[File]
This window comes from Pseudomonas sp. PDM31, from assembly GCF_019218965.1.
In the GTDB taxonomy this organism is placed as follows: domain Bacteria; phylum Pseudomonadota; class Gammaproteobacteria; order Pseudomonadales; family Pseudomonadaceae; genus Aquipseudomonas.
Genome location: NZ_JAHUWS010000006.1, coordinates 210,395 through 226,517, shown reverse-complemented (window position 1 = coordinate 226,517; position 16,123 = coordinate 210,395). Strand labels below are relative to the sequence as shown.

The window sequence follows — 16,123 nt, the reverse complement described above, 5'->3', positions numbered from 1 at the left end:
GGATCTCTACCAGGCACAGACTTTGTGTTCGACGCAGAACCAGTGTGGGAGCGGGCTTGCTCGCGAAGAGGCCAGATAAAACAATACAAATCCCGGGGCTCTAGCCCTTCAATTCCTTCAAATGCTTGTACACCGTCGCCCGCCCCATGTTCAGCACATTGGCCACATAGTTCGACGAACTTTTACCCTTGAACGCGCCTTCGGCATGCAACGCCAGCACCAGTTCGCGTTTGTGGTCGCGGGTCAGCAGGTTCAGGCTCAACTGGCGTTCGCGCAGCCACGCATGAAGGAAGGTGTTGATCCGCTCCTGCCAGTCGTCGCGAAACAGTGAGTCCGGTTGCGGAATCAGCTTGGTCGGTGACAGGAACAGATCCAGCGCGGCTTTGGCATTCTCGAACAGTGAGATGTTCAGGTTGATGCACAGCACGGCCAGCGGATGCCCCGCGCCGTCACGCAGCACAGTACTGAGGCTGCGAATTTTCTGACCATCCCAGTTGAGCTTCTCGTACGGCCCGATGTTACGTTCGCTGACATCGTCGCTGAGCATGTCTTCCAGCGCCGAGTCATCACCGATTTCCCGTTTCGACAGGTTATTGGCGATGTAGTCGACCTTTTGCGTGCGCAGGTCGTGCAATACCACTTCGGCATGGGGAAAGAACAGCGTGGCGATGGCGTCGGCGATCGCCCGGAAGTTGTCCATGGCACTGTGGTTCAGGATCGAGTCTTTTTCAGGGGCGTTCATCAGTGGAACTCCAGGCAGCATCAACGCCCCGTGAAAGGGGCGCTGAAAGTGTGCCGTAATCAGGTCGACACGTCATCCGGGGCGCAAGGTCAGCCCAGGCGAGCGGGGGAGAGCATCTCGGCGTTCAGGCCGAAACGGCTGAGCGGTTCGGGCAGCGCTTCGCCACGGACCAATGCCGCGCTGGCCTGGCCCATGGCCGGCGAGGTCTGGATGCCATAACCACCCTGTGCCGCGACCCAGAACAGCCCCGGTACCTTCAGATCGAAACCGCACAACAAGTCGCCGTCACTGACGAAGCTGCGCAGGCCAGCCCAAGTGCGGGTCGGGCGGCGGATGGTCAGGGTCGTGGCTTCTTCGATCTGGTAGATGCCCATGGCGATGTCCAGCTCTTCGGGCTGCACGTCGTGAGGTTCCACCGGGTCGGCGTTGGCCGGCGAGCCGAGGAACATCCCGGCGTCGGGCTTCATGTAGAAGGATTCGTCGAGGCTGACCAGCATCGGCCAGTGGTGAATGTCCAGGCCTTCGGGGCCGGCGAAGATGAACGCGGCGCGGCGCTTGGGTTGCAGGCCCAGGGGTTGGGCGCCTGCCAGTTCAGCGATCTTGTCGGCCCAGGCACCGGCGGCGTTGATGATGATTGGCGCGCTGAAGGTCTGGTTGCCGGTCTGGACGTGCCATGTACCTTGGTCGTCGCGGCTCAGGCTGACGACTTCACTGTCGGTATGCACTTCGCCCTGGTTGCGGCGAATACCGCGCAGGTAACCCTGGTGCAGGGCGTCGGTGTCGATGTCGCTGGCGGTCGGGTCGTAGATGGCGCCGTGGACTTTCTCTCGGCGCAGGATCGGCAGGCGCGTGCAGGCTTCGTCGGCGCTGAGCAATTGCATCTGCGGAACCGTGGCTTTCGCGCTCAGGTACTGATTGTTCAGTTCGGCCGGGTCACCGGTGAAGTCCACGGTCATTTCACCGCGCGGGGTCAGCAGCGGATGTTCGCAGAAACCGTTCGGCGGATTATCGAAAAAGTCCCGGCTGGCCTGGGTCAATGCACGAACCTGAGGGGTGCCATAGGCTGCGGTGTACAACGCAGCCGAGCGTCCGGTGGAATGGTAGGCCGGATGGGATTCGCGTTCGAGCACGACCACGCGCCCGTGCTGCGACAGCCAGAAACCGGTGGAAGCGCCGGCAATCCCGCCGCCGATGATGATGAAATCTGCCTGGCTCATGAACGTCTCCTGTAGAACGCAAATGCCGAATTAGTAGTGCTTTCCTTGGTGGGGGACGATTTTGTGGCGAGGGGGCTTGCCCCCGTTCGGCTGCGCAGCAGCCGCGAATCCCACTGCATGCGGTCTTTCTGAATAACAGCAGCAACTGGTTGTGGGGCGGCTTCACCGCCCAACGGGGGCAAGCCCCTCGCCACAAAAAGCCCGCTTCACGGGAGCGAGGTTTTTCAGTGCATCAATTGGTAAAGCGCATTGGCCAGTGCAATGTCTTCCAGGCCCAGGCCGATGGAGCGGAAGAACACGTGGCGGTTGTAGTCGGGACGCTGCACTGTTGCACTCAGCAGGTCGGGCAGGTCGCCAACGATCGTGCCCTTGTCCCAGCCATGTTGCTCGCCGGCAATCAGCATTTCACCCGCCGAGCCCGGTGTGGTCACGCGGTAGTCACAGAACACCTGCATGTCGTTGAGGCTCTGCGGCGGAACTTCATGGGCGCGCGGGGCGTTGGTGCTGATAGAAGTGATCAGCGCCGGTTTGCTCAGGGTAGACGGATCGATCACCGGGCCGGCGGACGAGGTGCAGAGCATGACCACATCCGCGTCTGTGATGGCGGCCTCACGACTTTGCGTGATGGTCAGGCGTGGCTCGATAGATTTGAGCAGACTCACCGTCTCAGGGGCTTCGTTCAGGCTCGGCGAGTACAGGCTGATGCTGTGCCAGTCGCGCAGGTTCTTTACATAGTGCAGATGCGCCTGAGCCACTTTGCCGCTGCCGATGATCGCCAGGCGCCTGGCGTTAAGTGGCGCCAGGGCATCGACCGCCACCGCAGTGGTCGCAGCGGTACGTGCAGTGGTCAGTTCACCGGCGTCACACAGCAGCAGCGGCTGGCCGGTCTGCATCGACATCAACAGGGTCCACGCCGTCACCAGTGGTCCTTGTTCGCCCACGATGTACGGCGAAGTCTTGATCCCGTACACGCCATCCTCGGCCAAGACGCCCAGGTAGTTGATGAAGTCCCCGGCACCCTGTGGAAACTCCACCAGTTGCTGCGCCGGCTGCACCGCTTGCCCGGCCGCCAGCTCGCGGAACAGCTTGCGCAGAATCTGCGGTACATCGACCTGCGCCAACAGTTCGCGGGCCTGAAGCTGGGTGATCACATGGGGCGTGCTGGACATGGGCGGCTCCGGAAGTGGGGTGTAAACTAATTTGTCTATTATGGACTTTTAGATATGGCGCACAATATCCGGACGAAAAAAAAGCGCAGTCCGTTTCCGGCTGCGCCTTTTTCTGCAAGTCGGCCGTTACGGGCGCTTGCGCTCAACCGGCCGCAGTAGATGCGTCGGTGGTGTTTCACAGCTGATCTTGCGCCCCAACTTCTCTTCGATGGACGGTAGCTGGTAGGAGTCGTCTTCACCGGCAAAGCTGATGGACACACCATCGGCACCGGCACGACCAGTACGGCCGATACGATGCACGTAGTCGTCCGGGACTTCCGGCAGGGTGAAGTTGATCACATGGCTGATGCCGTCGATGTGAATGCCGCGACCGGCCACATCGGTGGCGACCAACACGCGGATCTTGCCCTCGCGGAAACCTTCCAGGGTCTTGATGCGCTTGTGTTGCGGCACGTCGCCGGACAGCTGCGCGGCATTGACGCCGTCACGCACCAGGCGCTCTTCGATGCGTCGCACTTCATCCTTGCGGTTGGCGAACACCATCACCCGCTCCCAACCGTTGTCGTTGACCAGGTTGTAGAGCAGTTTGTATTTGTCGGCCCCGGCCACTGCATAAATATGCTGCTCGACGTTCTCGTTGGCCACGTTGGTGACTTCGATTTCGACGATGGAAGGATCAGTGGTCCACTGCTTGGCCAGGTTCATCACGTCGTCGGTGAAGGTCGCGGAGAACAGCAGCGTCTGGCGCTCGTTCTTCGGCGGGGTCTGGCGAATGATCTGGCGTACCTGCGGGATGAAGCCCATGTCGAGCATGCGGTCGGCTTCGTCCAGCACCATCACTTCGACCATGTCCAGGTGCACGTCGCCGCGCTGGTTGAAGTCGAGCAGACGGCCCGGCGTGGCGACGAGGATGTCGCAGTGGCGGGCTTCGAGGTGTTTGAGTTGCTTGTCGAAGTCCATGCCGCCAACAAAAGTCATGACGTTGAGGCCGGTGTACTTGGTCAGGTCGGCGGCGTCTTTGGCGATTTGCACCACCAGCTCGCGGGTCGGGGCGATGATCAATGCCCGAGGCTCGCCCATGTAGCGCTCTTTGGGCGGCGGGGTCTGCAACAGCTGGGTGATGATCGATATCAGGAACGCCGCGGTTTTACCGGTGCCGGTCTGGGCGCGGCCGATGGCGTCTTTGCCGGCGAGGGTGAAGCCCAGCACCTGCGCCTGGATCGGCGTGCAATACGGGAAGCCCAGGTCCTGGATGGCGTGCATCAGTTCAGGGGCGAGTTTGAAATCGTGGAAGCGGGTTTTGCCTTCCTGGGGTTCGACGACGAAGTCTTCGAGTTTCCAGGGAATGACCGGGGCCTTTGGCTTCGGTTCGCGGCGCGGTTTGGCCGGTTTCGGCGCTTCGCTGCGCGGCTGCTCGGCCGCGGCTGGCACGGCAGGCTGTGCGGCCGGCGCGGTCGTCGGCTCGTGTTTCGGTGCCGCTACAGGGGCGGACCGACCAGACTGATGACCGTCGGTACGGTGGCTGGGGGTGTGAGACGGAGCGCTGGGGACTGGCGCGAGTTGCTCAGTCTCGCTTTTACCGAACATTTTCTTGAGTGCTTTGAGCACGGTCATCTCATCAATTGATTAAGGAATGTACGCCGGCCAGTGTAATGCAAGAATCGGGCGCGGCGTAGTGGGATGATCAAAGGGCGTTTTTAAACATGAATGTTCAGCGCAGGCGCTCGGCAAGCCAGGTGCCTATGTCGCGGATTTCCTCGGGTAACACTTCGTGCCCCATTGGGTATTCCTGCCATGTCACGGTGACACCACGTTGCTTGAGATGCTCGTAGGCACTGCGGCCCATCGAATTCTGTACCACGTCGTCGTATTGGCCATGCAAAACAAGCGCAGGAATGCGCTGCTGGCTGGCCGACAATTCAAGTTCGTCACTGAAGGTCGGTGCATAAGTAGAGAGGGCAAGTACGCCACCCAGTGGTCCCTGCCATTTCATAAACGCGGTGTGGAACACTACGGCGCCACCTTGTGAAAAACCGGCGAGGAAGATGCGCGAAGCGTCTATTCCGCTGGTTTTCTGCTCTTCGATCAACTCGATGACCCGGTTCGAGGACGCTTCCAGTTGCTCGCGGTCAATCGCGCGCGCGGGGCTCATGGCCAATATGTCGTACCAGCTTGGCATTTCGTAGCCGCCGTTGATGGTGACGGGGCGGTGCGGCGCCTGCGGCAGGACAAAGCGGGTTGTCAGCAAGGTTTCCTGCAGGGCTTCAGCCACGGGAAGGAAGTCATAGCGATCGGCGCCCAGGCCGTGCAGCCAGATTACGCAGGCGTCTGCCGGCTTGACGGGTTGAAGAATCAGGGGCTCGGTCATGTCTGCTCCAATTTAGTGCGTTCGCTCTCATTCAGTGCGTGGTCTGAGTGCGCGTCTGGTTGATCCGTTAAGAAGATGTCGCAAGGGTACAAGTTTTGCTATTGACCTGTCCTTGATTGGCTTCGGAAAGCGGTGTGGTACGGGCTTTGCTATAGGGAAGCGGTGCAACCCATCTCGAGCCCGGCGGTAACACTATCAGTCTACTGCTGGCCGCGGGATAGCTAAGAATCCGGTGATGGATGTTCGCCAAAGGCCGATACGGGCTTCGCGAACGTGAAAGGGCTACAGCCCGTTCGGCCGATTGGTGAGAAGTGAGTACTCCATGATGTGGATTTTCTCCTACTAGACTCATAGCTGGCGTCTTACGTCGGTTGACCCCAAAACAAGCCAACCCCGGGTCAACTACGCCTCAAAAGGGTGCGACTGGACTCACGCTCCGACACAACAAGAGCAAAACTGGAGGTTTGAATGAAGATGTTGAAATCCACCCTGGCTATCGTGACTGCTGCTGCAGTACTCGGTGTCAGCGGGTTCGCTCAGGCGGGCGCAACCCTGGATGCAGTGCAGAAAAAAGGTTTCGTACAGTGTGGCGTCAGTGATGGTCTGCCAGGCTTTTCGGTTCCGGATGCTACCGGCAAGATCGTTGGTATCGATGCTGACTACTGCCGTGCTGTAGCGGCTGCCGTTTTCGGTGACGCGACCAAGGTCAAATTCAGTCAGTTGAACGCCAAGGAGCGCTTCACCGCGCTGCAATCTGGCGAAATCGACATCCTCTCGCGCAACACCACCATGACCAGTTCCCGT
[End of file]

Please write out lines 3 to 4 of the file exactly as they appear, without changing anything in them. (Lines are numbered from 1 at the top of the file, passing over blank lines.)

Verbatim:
Genome location: NZ_JAHUWS010000006.1, coordinates 210,395 through 226,517, shown reverse-complemented (window position 1 = coordinate 226,517; position 16,123 = coordinate 210,395). Strand labels below are relative to the sequence as shown.

The window sequence follows — 16,123 nt, the reverse complement described above, 5'->3', positions numbered from 1 at the left end: